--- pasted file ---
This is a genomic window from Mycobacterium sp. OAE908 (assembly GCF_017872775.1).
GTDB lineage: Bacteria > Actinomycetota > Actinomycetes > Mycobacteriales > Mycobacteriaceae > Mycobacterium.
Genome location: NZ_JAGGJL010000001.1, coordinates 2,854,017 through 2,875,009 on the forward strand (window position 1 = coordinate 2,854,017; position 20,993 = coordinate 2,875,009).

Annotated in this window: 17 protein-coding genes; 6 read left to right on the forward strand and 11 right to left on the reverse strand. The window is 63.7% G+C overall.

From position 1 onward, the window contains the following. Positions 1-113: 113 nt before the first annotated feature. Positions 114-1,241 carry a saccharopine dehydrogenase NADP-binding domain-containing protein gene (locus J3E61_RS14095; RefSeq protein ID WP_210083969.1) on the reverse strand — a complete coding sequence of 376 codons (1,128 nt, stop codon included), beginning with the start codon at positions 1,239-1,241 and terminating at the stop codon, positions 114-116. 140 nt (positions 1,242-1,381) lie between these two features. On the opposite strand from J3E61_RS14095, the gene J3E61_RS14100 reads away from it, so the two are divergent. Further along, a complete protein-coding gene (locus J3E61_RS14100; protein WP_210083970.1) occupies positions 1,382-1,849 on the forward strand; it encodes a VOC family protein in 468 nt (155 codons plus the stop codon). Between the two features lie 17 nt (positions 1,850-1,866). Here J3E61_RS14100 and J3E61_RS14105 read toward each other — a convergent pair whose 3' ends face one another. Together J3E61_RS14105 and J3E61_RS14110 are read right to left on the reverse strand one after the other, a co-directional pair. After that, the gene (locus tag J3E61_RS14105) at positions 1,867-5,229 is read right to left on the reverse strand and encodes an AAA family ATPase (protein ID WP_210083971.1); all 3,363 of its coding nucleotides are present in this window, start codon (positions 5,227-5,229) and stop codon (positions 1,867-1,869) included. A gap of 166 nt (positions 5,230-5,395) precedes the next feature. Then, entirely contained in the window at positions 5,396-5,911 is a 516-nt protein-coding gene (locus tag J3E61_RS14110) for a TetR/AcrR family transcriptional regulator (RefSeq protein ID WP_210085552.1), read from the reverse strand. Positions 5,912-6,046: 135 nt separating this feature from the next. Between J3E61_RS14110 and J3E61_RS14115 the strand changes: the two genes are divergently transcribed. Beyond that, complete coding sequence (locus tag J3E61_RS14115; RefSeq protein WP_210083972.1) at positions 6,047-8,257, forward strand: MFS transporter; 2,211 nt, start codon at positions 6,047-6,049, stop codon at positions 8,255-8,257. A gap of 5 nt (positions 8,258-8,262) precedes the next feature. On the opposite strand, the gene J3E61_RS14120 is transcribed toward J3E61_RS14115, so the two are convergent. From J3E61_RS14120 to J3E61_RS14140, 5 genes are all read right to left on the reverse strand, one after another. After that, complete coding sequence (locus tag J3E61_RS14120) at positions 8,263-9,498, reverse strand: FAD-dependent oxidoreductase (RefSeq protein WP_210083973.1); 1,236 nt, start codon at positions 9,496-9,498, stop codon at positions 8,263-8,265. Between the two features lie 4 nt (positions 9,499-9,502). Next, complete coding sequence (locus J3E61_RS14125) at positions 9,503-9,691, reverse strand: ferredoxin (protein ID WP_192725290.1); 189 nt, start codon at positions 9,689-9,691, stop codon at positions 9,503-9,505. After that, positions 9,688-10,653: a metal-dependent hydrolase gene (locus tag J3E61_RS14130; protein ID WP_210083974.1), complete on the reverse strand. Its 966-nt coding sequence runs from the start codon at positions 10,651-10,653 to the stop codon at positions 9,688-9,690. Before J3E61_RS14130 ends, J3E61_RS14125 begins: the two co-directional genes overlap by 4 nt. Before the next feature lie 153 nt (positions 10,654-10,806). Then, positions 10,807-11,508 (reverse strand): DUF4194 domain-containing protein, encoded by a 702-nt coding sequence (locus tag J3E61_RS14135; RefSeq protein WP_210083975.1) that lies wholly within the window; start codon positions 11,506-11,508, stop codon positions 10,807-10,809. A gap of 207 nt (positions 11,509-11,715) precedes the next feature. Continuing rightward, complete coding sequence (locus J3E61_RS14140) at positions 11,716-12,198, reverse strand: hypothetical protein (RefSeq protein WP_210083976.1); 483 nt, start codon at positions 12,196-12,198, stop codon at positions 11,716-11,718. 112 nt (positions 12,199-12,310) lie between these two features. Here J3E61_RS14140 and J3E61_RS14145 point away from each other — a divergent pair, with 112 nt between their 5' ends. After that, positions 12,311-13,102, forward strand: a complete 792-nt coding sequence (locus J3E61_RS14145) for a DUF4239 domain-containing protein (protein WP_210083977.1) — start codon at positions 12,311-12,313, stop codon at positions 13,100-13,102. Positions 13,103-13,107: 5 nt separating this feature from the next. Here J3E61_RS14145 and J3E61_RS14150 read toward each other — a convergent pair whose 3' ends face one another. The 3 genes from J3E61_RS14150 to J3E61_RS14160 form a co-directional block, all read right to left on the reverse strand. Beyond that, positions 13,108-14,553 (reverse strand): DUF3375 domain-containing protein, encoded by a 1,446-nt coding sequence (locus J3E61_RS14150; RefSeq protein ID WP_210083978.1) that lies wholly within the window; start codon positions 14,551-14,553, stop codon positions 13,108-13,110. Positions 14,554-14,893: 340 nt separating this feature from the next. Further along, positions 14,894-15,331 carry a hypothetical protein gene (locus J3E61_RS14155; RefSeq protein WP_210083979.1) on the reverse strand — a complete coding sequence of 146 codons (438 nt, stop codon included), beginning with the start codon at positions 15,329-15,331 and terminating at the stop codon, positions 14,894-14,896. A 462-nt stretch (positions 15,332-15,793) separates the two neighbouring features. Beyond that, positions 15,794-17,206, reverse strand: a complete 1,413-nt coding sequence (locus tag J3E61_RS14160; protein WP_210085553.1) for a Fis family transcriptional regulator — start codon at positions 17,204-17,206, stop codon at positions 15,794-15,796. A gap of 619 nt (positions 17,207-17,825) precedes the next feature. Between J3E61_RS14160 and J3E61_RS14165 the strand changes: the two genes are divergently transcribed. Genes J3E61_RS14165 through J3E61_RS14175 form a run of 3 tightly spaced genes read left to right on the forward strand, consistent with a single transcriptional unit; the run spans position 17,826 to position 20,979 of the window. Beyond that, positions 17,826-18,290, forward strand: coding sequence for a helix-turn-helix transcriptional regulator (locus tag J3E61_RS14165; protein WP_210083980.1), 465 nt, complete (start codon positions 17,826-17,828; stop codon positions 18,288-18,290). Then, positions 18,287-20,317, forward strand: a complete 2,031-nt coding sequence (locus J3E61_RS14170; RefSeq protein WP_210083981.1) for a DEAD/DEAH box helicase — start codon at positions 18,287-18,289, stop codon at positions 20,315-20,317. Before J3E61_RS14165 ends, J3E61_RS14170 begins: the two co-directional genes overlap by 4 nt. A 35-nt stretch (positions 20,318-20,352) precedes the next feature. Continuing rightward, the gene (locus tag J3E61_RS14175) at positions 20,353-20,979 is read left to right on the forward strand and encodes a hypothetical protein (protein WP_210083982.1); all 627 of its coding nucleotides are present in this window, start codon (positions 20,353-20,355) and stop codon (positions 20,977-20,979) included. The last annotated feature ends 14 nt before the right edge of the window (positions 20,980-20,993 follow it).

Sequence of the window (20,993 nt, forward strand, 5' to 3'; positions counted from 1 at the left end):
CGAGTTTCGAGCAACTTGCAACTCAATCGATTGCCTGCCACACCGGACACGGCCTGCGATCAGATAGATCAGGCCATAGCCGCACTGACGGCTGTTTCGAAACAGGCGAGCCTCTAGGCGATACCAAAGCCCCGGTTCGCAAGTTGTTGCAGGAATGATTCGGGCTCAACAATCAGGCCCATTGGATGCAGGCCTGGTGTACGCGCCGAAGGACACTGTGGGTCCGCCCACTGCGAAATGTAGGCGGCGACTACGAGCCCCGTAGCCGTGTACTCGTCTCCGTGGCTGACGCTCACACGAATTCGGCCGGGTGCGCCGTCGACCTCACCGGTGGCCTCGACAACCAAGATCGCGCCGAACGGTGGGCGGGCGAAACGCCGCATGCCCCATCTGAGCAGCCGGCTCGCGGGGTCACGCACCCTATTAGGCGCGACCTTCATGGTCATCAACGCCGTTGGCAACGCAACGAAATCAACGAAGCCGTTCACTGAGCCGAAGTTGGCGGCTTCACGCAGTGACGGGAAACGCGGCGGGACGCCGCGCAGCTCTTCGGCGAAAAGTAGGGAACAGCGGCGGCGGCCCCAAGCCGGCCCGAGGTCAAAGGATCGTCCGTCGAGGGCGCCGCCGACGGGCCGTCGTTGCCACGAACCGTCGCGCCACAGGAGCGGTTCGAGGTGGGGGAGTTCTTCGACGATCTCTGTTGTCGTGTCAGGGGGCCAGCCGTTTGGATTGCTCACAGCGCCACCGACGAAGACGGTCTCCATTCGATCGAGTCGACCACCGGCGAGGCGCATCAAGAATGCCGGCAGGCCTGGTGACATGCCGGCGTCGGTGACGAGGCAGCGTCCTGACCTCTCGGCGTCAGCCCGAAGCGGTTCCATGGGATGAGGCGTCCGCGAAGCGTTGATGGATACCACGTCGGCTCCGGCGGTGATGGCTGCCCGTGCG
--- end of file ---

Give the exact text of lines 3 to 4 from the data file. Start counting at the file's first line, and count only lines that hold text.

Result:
Genome location: NZ_JAGGJL010000001.1, coordinates 2,854,017 through 2,875,009 on the forward strand (window position 1 = coordinate 2,854,017; position 20,993 = coordinate 2,875,009).

Annotated in this window: 17 protein-coding genes; 6 read left to right on the forward strand and 11 right to left on the reverse strand. The window is 63.7% G+C overall.